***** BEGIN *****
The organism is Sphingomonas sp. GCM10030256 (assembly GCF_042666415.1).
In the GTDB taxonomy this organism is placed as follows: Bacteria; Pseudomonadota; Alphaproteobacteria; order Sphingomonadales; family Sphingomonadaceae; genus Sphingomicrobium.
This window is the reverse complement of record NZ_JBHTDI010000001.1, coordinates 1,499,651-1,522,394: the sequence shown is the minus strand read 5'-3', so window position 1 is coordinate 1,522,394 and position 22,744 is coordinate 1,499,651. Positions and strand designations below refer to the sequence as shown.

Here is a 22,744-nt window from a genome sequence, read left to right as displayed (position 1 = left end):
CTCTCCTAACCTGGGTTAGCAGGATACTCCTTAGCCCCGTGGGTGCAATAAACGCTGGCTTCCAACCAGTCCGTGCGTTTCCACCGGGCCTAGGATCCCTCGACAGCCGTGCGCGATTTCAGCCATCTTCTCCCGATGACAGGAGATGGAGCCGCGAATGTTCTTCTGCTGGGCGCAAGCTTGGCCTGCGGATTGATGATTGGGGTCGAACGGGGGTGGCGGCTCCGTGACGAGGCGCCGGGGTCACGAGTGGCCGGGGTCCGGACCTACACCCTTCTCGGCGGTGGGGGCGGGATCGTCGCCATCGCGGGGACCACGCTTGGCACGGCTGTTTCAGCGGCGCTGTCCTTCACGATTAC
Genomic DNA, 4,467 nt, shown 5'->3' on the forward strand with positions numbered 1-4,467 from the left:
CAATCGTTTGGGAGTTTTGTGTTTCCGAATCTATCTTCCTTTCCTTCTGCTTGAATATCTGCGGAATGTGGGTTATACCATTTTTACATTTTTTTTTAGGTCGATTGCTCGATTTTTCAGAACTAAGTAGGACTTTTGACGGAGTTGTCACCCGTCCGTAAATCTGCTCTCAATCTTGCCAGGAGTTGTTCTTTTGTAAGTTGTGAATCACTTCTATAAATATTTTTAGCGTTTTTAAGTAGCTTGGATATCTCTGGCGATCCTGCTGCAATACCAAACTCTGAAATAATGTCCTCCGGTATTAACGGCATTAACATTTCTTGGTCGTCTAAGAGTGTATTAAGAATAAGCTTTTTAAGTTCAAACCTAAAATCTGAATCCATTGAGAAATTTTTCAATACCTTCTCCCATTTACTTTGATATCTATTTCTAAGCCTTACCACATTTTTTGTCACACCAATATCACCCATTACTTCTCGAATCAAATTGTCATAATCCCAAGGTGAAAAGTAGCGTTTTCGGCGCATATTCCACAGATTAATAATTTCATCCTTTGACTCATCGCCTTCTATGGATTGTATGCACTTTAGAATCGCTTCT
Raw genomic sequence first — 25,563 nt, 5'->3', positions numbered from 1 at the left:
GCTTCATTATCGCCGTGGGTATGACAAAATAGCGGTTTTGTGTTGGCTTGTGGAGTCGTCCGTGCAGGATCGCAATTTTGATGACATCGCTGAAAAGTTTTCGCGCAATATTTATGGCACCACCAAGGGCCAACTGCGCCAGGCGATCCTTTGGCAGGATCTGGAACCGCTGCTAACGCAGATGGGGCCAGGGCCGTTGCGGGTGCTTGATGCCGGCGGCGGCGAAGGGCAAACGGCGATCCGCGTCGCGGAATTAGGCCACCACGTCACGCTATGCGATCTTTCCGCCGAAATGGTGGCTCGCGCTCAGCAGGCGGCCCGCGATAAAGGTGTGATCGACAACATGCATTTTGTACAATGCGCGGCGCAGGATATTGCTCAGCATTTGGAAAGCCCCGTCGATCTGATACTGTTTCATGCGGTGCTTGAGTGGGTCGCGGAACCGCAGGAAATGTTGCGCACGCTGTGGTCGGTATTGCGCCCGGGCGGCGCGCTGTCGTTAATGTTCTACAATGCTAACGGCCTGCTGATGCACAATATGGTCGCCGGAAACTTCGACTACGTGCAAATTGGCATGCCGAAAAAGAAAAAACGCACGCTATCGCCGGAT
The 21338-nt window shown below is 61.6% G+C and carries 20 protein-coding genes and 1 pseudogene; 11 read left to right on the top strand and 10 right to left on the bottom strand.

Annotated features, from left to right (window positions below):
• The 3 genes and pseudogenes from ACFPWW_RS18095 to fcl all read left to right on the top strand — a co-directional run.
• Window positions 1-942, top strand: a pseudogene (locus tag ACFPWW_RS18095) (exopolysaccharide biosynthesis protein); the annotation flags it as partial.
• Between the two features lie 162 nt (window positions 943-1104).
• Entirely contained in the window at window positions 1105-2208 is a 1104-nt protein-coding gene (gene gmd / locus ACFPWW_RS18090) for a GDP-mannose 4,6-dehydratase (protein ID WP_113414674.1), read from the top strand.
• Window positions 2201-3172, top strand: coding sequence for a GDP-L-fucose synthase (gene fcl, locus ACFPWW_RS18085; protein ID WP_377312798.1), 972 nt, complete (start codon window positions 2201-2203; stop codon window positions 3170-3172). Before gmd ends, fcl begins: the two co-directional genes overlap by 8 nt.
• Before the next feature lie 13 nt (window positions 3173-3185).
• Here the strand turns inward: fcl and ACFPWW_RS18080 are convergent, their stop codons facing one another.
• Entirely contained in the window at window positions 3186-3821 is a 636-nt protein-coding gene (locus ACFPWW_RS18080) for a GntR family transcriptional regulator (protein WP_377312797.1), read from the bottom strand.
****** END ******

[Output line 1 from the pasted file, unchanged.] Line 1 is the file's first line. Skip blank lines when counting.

The organism is Sphingomonas sp. GCM10030256 (assembly GCF_042666415.1).